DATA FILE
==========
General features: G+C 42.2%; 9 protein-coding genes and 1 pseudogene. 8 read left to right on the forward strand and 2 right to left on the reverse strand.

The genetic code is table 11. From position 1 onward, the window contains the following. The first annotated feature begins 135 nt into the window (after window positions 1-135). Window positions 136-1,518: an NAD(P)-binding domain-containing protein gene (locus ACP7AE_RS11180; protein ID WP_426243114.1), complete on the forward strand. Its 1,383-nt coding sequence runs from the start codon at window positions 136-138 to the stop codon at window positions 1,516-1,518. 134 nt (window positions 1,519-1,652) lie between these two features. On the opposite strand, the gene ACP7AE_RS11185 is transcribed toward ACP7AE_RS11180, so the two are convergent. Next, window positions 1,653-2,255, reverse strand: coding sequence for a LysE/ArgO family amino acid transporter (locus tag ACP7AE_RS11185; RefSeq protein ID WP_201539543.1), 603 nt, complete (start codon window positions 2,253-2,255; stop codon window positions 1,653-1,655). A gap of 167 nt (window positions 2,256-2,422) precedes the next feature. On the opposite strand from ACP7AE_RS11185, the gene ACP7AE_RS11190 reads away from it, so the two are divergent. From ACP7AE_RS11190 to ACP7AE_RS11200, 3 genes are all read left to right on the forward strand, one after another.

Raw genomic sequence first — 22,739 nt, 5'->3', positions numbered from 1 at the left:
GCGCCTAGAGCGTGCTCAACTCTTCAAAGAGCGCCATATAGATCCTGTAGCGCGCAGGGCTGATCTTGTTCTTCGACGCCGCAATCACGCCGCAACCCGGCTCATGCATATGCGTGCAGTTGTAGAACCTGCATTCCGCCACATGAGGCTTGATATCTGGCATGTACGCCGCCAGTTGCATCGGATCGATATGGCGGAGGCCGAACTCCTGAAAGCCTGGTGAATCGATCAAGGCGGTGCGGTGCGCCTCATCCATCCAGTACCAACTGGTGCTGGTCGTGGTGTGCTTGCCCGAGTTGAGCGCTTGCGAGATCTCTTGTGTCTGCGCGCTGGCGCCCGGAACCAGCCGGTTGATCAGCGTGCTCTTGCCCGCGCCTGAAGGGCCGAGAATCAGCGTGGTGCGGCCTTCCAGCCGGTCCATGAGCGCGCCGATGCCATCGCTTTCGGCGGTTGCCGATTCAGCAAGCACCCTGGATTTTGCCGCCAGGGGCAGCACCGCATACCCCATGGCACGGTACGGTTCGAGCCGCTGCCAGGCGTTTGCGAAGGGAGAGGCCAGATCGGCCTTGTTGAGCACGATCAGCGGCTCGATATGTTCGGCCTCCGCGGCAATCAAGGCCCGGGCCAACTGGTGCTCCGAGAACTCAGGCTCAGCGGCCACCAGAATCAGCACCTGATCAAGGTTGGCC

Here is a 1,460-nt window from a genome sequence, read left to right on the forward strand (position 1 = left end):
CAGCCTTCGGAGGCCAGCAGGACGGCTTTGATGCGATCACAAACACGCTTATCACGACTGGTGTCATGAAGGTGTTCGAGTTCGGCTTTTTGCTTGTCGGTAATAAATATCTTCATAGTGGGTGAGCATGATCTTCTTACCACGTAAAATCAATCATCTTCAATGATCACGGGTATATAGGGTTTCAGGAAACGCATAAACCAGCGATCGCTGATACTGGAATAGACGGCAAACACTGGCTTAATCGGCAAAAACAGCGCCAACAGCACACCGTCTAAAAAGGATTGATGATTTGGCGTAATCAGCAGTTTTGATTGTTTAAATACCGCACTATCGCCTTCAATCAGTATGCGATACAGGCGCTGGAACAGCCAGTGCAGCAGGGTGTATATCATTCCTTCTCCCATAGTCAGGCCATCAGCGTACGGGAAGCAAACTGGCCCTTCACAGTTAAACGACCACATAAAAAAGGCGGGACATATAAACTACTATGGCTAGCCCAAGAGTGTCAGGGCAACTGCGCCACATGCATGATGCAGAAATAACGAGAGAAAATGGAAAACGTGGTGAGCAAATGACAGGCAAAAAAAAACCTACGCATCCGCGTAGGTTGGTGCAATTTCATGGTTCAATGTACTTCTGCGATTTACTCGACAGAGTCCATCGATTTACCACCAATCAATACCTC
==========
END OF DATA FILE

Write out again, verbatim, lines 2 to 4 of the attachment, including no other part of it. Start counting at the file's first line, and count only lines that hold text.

The genetic code is table 11. From position 1 onward, the window contains the following. The first annotated feature begins 135 nt into the window (after window positions 1-135). Window positions 136-1,518: an NAD(P)-binding domain-containing protein gene (locus ACP7AE_RS11180; protein ID WP_426243114.1), complete on the forward strand. Its 1,383-nt coding sequence runs from the start codon at window positions 136-138 to the stop codon at window positions 1,516-1,518. 134 nt (window positions 1,519-1,652) lie between these two features. On the opposite strand, the gene ACP7AE_RS11185 is transcribed toward ACP7AE_RS11180, so the two are convergent. Next, window positions 1,653-2,255, reverse strand: coding sequence for a LysE/ArgO family amino acid transporter (locus tag ACP7AE_RS11185; RefSeq protein ID WP_201539543.1), 603 nt, complete (start codon window positions 2,253-2,255; stop codon window positions 1,653-1,655). A gap of 167 nt (window positions 2,256-2,422) precedes the next feature. On the opposite strand from ACP7AE_RS11185, the gene ACP7AE_RS11190 reads away from it, so the two are divergent. From ACP7AE_RS11190 to ACP7AE_RS11200, 3 genes are all read left to right on the forward strand, one after another.

Raw genomic sequence first — 22,739 nt, 5'->3', positions numbered from 1 at the left:
GCGCCTAGAGCGTGCTCAACTCTTCAAAGAGCGCCATATAGATCCTGTAGCGCGCAGGGCTGATCTTGTTCTTCGACGCCGCAATCACGCCGCAACCCGGCTCATGCATATGCGTGCAGTTGTAGAACCTGCATTCCGCCACATGAGGCTTGATATCTGGCATGTACGCCGCCAGTTGCATCGGATCGATATGGCGGAGGCCGAACTCCTGAAAGCCTGGTGAATCGATCAAGGCGGTGCGGTGCGCCTCATCCATCCAGTACCAACTGGTGCTGGTCGTGGTGTGCTTGCCCGAGTTGAGCGCTTGCGAGATCTCTTGTGTCTGCGCGCTGGCGCCCGGAACCAGCCGGTTGATCAGCGTGCTCTTGCCCGCGCCTGAAGGGCCGAGAATCAGCGTGGTGCGGCCTTCCAGCCGGTCCATGAGCGCGCCGATGCCATCGCTTTCGGCGGTTGCCGATTCAGCAAGCACCCTGGATTTTGCCGCCAGGGGCAGCACCGCATACCCCATGGCACGGTACGGTTCGAGCCGCTGCCAGGCGTTTGCGAAGGGAGAGGCCAGATCGGCCTTGTTGAGCACGATCAGCGGCTCGATATGTTCGGCCTCCGCGGCAATCAAGGCCCGGGCCAACTGGTGCTCCGAGAACTCAGGCTCAGCGGCCACCAGAATCAGCACCTGATCAAGGTTGGCC